04/19/2012 1:34PM

Hovdey: San Juan Capistrano is in Clancy's blood

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It is difficult to convey the high esteem in which the San Juan Capistrano Handicap was once held. Might as well wax rhapsodic over the Rainbow Room, and wonder if it ever will be churning out those New York memories again.

There was a reason that Johnny Longden, who’d won more races than jockey in history, chose the 1966 San Juan Capistrano to be his final ride.

There was a reason Elliott Burch – trainer of Hall of Famers Sword Dancer, Arts and Lettters and Fort Marcy – referred to the San Juan’s mile and three-quarters as one of America’s greatest races, especially after he finally won it in 1976.

And there was a reason that Charlie Whittingham, a discerning collector of rich events for mature Thoroughbreds, ended up with 14 San Juan trophies on his shelf, engraved with dates ranging from 1957 to 1989.

For those who still care about the San Juan and what it represents in terms of both racing history and the substance of the breed, Sunday’s presentation atop Santa Anita Park’s closing program is less than inspiring. The pool of quality grass horses game for the 14 furlongs has become desperately shallow, and the money offered – just $150,000 – hardly encourages widespread participation.

Don’t bother Sean Clancy with any such distractions, though. As far as he is concerned, the San Juan Capistrano is still a bucket list prize of the highest rank, a belief rubbed deep into his DNA. Like so many fellow travelers spliced forever to the sport, Clancy blames his father.

“Before I knew anything about the race,” Clancy explained, “whenever we had a horse that wasn’t working out, or something would go wrong, my dad would throw his hands up and say, ‘There goes the San Juan Capistrano.’”

“Dad” is the respected Pennsylvania horseman and former jump rider Joe Clancy Sr., who figured that any race coveted by owners like Paul Mellon, Aaron Jones, Liz Tippett and Howard Keck, or by trainers like Horatio Luro, Hirsch Jacobs, Ron McAnally and that guy Whittingham must be worth the candle.

The senior Clancy also must answer for the fact that his son Sean has made a mark not only as a champion steeplechase jockey but also an Eclipse Award winning writer and author of “Barbaro: the Horse That Captured America’s Heart.” He also photographs well and blogs intermittently.

These days the ever-restless Sean is pouring heart, soul, and pocketbook into his northern Virginia farm and a growing bloodstock business in partnership with his wife, Anne. To that end, the Clancy colors of Riverdee Stable will be flying proudly in the San Juan on atop Eagle Poise, a son of Empire Maker whose victory in the mile and three-quarter Valedictory Stakes at Woodbine at least puts him in the hunt.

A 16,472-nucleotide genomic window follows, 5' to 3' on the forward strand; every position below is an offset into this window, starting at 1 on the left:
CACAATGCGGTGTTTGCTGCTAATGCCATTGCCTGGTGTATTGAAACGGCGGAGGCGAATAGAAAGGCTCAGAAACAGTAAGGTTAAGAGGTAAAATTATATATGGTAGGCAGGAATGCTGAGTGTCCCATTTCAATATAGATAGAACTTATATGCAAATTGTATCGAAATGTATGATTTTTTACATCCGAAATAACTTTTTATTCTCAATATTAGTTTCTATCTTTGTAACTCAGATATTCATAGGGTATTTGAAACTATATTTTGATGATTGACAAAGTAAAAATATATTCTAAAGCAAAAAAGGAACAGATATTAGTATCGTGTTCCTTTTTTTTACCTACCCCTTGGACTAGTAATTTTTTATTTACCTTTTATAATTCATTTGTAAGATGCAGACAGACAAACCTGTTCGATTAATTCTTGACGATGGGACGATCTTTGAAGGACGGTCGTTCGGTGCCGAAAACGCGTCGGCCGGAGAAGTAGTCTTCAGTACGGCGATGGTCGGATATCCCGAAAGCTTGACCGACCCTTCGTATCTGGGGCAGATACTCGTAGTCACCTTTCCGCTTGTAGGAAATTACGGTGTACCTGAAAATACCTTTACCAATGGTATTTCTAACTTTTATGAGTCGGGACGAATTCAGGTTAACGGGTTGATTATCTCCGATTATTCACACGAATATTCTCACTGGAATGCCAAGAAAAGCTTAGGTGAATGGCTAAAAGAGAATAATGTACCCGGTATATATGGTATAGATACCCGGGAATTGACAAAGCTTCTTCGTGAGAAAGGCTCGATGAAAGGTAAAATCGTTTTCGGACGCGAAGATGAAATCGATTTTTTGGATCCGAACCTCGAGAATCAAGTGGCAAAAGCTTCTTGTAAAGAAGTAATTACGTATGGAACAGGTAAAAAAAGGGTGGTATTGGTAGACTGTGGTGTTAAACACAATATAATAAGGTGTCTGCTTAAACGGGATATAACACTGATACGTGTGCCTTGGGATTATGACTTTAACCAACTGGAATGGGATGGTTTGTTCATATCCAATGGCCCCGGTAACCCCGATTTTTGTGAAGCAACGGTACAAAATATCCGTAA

If the name rings a distant bell to West Coast fans it’s okay. Eagle Poise was among Bill Mott’s Juddmonte Farm contingent at Santa Anita the winter of 2010. And although he could not be found at the end of the Strub or the Santa Anita Handicap, Eagle Poise did manage a third-place finish in the Tokyo City Handicap at a mile and a half on the synthetic main.

By November of that year Eagle Poise was up for auction, and Clancy pounced, for $65,000, putting his money on the line with partner Mark Grier.

“I’d been following this horse for years,” Clancy said. “Empire Maker is my favorite stallion. I was nuts over that horse when Bobby Frankel had him. Buying Eagle Poise, the idea was making him into a jumper, but then when we got to thinking about maybe running him on the flat some more.”

So they did. Eagle Poise ran four times for Riverdee at the end of 2011 and won himself out, earning $140,000, most of it in the Valedictory on Woodbine’s closing day, Dec. 4. It should be noted that Eagle Poise is trained by Graham Motion, even though the Clancys did their part.

“My dad got him first,” Clancy said. “He castrated him, then I brought him to our farm. I rode him around some and frankly he was so fresh, and I was so old, I knew pretty much right away I needed to send him to Graham. That’s the one thing you learn in a thousand jump races – your limitations.”

Riverdee is the name of a horse from Clancy’s youth. He was bought cheap and carried the teenage Clancy over hurdles at the very start of his riding career, in 1988. He retired from riding in 2000.

“He was the first horse I made any money on, and an awesome little horse,” Clancy said. “Riverdee is still alive, 28 now, and living on a farm my father manages in Pennsylvania.”

Clancy, obviously smitten, begins a physical description of Eagle Poise with, “He’s about perfect in my mind – not too big and not too small,” and continues:

“He’s athletic, one of those horses who flips his front legs a little farther than the average horse, and real light on his feet – kind of bounces up and down off the ground.

“He’s always been a nice horse,” Clancy went on. “We haven’t done anything miraculous. It was just a matter of him getting older more than anything. And us being lucky enough to get him.

“We know he can go a distance of ground at Woodbine on Polytrack,” Clancy added. “Now the question is can he do it on grass. He could have run in the Elkhorn at Keeneland going a mile and a half, but that’s too short for him.”

The names of recent San Juan winners do not exactly raise gooseflesh, but for those inspired to write the history of the game, like Sean Clancy, it matters not. The chance to be a part of that history makes the effort worthwhile. And he’ll give you the angle for free.

“Leave it to me,” he said, “to buy a horse that I’ve got to travel 2,000 miles for an extra quarter mile.”